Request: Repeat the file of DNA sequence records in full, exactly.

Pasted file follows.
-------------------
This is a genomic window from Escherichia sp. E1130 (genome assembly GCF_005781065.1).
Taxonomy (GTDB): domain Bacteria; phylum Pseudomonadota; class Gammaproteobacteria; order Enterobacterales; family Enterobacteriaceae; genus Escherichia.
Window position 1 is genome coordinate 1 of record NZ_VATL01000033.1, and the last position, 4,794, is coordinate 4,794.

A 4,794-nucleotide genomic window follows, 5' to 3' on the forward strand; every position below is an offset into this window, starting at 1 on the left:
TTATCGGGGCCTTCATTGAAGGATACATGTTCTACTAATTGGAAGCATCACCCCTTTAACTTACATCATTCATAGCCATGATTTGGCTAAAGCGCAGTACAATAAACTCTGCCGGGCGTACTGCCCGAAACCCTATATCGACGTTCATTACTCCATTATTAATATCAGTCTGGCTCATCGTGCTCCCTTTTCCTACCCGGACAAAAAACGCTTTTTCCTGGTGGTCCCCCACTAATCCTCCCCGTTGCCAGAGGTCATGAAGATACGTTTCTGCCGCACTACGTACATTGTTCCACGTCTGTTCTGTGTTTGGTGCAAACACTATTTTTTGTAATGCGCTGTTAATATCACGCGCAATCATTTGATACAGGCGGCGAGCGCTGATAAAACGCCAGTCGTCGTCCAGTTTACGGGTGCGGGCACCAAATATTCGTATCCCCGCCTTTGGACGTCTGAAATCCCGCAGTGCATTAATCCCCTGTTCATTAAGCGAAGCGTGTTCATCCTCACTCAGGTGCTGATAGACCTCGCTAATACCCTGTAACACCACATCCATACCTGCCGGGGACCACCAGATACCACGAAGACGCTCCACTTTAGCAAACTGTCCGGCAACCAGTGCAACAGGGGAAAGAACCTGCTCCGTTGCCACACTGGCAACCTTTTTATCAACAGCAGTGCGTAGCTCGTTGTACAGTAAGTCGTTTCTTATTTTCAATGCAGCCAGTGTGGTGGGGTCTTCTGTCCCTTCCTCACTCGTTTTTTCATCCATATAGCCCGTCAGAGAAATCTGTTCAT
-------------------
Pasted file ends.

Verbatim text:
This is a genomic window from Escherichia sp. E1130 (genome assembly GCF_005781065.1).
Taxonomy (GTDB): domain Bacteria; phylum Pseudomonadota; class Gammaproteobacteria; order Enterobacterales; family Enterobacteriaceae; genus Escherichia.
Window position 1 is genome coordinate 1 of record NZ_VATL01000033.1, and the last position, 4,794, is coordinate 4,794.

A 4,794-nucleotide genomic window follows, 5' to 3' on the forward strand; every position below is an offset into this window, starting at 1 on the left:
TTATCGGGGCCTTCATTGAAGGATACATGTTCTACTAATTGGAAGCATCACCCCTTTAACTTACATCATTCATAGCCATGATTTGGCTAAAGCGCAGTACAATAAACTCTGCCGGGCGTACTGCCCGAAACCCTATATCGACGTTCATTACTCCATTATTAATATCAGTCTGGCTCATCGTGCTCCCTTTTCCTACCCGGACAAAAAACGCTTTTTCCTGGTGGTCCCCCACTAATCCTCCCCGTTGCCAGAGGTCATGAAGATACGTTTCTGCCGCACTACGTACATTGTTCCACGTCTGTTCTGTGTTTGGTGCAAACACTATTTTTTGTAATGCGCTGTTAATATCACGCGCAATCATTTGATACAGGCGGCGAGCGCTGATAAAACGCCAGTCGTCGTCCAGTTTACGGGTGCGGGCACCAAATATTCGTATCCCCGCCTTTGGACGTCTGAAATCCCGCAGTGCATTAATCCCCTGTTCATTAAGCGAAGCGTGTTCATCCTCACTCAGGTGCTGATAGACCTCGCTAATACCCTGTAACACCACATCCATACCTGCCGGGGACCACCAGATACCACGAAGACGCTCCACTTTAGCAAACTGTCCGGCAACCAGTGCAACAGGGGAAAGAACCTGCTCCGTTGCCACACTGGCAACCTTTTTATCAACAGCAGTGCGTAGCTCGTTGTACAGTAAGTCGTTTCTTATTTTCAATGCAGCCAGTGTGGTGGGGTCTTCTGTCCCTTCCTCACTCGTTTTTTCATCCATATAGCCCGTCAGAGAAATCTGTTCAT